What States Can Learn From a Rejected California Push to Streamline Testing
A recently rejected proposal to streamline standardized tests for California 11th graders has insights for policy makers in other states as they navigate a complicated accountability environment and a public push for less testing.
A coalition of California lawmakers and education groups championed a bill this year that would have allowed school districts to use high school juniors' scores on the SAT or ACT college entrance exams to meet state testing requirements.
Doing so would allow already college-bound students who already take the ACT or the SAT to take one fewer test by avoiding the state-mandated Smarter Balanced test, those proponents said. And for students who may not have considered college, taking entrance exams at school might show them its possible, they said.
Despite those pitches, California Gov. Gavin Newsom, a Democrat, vetoed Assembly Bill 751—known as the Pathways to College Act—on Sunday. The bill would have required the state's education superintendent to approve a "nationally recognized high school assessment" that a district could opt to use in place of Smarter Balanced starting in the 2012-22 school year.
In a veto statement, Newsom said the bill's primary aims of cutting back testing and promoting college access are "laudable goals." But he fears the use of an entrance exam could "exacerbate the inequities for underrepresented students" because performance on the ACT and SAT often correlates with factors like parental income.
"It is important to remember that over the last several years California has made great strides towards establishing a coherent accountability system," he said. "Measuring how students throughout the state perform on our state's assessments, including the grade 11 assessment, provides critical information to students, families, educators, and our state."
In other words, adding another test to a state's accountabililty system, approved to meet the requirements of the federal Every Student Succeeds Act, may be more complicated than it sounds.
ESSA allows for "locally selected, nationally recognized" assessments.
ESSA, the federal education law that replaced No Child Left Behind, anticipated proposals like the one Newsom vetoed. A provision in the law allows states to approve an alternative that schools can opt to administer to high school students, instead of the state's summative assessment.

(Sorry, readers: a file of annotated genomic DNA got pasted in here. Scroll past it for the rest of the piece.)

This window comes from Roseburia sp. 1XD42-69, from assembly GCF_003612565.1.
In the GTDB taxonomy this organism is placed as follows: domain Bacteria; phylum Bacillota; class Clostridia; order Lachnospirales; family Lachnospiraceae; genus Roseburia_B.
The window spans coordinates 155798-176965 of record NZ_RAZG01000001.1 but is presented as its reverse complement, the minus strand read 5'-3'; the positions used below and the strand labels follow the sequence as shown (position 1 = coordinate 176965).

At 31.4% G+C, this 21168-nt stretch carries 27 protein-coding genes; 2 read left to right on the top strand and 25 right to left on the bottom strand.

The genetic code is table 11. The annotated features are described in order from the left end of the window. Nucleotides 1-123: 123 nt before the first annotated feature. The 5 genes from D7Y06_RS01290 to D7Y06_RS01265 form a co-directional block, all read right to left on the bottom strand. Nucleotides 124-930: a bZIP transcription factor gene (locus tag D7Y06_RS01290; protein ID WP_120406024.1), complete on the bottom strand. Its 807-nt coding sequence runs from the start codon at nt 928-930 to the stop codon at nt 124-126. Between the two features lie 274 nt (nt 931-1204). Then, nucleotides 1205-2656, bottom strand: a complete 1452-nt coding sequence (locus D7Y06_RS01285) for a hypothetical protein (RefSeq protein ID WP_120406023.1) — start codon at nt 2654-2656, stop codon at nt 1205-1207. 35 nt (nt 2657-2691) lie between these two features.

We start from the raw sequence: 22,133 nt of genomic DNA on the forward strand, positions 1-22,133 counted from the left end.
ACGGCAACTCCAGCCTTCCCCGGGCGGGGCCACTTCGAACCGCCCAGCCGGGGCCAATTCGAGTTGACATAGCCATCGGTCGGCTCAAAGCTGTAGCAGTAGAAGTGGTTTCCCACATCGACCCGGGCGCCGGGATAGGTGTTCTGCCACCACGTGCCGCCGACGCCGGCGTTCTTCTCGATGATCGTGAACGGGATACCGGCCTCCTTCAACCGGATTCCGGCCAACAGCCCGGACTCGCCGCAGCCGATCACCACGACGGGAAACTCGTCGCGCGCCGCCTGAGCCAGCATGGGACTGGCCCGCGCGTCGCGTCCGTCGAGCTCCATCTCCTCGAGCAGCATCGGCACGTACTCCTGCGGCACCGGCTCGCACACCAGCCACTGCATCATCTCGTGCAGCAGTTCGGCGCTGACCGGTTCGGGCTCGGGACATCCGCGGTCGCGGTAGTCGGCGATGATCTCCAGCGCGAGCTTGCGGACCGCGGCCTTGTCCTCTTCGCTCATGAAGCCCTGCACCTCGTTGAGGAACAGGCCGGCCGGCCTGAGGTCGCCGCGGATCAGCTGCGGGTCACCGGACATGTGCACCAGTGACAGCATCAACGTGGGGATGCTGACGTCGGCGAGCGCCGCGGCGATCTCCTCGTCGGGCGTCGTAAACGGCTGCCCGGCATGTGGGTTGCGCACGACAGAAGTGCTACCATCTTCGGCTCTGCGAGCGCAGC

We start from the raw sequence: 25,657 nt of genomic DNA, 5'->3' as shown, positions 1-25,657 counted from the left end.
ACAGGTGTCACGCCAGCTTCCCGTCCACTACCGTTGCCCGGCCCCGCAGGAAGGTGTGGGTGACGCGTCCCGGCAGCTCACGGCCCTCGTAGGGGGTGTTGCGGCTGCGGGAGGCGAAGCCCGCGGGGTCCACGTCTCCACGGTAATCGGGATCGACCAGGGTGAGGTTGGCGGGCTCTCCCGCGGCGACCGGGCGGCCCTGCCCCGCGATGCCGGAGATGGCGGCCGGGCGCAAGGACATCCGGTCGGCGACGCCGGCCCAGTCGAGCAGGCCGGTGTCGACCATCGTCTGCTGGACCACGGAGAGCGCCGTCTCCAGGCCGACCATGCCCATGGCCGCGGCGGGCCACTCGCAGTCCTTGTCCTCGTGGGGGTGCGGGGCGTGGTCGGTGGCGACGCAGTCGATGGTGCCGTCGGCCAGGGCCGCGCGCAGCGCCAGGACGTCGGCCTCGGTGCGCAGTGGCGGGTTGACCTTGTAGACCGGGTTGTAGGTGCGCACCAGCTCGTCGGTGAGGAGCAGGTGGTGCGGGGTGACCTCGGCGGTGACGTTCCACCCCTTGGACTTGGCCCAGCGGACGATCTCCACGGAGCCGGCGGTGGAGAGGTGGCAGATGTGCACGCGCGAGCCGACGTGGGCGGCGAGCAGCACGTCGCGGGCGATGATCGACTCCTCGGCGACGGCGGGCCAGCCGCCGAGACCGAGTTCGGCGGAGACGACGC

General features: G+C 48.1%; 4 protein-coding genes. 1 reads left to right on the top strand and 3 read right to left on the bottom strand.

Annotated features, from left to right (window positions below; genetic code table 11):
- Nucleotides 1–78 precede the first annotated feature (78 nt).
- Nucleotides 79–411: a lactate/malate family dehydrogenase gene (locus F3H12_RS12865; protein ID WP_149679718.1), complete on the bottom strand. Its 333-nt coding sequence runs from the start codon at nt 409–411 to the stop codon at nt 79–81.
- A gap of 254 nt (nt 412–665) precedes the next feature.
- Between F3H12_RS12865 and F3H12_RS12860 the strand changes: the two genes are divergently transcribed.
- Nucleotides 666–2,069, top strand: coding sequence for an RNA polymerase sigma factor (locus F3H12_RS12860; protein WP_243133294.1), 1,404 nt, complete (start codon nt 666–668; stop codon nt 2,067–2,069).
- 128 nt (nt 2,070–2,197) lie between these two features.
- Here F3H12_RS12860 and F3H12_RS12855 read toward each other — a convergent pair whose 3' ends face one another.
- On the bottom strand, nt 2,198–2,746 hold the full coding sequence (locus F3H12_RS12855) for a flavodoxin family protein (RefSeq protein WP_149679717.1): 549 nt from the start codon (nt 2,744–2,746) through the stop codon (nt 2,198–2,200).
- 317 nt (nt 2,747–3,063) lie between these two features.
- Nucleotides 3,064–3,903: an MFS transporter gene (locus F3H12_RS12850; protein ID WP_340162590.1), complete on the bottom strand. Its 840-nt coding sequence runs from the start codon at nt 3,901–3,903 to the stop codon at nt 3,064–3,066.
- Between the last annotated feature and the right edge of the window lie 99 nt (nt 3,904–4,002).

What kind of tests? The law says any alternative must be an assessment "that is administered in multiple States and is recognized by institutions of higher education in those or other States for the purposes of entrance or placement into courses in postsecondary education or training programs." (Think ACT, SAT, Advanced Placement, and International Baccalaureate exams.)
But as Education Week wrote in 2018, very few states have taken the feds up on that flexibility, and some have sought to ease testing burdens in other ways.
That's because states can't just rubber-stamp new tests. Any changes to the exams they use for accountability are subject to peer review, and they must be prepared to prove they align with their standards, and that they have appropriate accomodations for students with disabilities and English-language learners. These requirements are outlined in this report from the Council of Chief State School Officers.
And comparability is a big concern. Student test scores are used to judge schools' performance, with high stakes implications. So states want to be sure comparing schools that administered different high school tests isn't like comparing apples and oranges.
As a recent report by FutureEd at Georgetown University notes, some states have taken a more direct path to streamlining testing by bypassing the "locally selected" provision and using the ACT or SAT for ESSA accountability.
Why not cut out the ACT and SAT altogether?
The PARCC and Smarter Balanced tests were developed by multi-state consortia to align with states' learning standards, and to measure how well students are prepared for their colleges and universities. So why not cut out the traditional admissions tests and just use the consortia-developed exams instead?
As Newsom noted in his veto message, California officials are discussing the feasiblity of this idea.
"This would be a better approach to improving access to college for underrepresented students and reducing 'testing fatigue," he wrote.
Of course, even if California's public university system begins accepting Smarter Balanced for admissions, private schools and out-of-state schools may still stick to more popular measures, like the SAT. And some private scholarship programs would still rely on SAT and ACT scores as part of their applications process. So a change in state admissions policies might have little practical effect for some students.
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